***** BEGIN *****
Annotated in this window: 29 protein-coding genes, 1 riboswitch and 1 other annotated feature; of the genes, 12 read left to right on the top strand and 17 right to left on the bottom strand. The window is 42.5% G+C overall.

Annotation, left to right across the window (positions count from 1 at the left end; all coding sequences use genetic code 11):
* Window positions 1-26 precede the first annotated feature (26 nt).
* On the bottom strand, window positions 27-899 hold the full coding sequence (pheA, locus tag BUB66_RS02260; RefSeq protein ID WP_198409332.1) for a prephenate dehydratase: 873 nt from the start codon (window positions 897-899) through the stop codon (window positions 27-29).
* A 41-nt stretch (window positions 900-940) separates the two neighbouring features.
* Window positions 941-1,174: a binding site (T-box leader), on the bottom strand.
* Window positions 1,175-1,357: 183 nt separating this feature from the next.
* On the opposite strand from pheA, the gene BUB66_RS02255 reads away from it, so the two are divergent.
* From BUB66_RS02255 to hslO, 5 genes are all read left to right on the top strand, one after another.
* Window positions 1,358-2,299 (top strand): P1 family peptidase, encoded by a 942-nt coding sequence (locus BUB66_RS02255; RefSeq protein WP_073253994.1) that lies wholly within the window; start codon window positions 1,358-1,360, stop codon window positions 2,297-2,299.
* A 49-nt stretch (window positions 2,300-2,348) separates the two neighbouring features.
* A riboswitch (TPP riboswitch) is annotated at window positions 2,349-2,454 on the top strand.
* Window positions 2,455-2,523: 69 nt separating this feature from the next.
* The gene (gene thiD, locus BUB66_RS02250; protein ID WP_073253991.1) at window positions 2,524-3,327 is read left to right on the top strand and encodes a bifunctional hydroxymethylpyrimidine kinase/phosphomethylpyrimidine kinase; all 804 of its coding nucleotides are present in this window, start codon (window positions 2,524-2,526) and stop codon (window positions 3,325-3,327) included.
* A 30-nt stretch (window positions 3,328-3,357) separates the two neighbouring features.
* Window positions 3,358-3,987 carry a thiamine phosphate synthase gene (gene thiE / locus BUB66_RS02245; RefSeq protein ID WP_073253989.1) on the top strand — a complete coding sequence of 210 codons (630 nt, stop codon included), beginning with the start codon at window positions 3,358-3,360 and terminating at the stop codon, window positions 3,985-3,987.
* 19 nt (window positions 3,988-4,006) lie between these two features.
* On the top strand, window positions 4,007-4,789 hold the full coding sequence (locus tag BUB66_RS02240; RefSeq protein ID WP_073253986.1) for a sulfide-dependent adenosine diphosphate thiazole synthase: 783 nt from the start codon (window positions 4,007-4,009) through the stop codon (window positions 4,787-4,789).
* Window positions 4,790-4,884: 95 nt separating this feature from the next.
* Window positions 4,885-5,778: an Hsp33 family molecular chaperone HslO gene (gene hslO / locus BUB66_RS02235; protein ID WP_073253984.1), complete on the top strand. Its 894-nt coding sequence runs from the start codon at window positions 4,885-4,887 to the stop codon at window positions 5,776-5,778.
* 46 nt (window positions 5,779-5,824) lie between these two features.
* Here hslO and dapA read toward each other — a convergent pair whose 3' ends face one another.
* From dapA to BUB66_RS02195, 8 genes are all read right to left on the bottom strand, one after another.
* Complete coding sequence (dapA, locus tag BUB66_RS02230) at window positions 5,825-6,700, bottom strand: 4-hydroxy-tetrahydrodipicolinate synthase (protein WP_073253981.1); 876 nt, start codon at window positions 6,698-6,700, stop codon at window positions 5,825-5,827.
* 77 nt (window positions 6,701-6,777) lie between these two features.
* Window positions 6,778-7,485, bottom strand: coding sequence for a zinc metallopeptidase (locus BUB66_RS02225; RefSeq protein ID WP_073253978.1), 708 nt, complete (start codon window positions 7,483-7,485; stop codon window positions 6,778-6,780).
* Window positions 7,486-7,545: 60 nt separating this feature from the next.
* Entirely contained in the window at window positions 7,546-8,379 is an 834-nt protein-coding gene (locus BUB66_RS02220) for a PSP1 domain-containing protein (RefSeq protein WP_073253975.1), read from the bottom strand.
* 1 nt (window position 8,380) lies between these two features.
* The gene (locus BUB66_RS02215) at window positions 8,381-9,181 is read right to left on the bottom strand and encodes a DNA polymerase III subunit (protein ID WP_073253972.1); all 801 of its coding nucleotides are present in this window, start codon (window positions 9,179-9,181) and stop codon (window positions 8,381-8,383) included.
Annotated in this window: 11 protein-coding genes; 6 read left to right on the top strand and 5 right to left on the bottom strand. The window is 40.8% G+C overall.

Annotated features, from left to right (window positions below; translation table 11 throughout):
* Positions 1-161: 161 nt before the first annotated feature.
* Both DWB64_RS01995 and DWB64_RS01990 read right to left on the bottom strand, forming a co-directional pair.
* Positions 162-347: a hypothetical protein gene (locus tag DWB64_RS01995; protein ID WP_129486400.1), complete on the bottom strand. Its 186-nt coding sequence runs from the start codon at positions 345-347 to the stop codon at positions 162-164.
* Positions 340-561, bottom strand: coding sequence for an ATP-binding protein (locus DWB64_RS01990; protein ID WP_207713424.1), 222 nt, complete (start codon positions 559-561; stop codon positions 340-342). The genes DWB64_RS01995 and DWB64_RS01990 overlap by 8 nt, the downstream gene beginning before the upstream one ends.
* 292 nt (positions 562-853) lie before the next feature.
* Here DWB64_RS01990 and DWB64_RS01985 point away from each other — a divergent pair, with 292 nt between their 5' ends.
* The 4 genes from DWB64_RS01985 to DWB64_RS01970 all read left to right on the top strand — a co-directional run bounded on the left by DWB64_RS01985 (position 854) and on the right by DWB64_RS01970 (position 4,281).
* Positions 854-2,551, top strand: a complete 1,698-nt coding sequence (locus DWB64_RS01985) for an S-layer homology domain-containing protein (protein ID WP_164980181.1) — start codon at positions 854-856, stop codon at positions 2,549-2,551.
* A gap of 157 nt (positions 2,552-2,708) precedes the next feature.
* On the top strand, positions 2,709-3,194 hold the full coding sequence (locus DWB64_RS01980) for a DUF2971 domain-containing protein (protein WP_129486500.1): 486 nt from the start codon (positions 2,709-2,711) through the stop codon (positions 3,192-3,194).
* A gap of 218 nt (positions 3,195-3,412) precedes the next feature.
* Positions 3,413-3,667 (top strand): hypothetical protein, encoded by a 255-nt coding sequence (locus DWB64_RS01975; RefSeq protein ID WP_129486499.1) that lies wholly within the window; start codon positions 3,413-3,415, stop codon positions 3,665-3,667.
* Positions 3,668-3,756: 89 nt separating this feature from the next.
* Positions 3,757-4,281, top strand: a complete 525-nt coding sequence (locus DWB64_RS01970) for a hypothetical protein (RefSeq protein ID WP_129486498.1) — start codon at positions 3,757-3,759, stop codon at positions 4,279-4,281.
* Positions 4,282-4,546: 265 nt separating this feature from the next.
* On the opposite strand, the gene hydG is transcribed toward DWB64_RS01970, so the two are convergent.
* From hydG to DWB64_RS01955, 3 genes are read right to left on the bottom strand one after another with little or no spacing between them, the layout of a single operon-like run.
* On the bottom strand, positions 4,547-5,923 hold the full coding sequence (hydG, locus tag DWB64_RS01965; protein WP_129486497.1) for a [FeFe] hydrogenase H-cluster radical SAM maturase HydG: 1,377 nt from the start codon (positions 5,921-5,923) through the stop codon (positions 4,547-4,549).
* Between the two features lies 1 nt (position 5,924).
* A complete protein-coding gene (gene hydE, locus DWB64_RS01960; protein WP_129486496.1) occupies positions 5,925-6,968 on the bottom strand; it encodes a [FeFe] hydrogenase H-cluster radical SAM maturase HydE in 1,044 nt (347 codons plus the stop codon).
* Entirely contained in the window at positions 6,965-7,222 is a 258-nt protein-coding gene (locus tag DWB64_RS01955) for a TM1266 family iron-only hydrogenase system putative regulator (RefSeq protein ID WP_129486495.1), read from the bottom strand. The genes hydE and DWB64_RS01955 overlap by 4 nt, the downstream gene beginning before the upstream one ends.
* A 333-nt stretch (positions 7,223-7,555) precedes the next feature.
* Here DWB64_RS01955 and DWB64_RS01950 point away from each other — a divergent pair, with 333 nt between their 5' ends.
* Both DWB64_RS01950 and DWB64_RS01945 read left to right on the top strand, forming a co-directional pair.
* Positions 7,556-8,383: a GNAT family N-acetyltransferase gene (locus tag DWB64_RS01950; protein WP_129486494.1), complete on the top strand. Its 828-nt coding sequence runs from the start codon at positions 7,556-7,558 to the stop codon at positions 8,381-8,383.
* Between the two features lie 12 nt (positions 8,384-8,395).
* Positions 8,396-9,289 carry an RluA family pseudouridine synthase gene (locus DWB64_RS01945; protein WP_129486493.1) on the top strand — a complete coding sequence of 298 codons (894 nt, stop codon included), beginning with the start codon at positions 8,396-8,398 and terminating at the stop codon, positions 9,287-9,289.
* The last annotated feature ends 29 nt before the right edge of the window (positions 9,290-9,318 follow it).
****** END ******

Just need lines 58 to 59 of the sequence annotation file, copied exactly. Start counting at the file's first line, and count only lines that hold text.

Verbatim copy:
* Between the two features lie 12 nt (positions 8,384-8,395).
* Positions 8,396-9,289 carry an RluA family pseudouridine synthase gene (locus DWB64_RS01945; protein WP_129486493.1) on the top strand — a complete coding sequence of 298 codons (894 nt, stop codon included), beginning with the start codon at positions 8,396-8,398 and terminating at the stop codon, positions 9,287-9,289.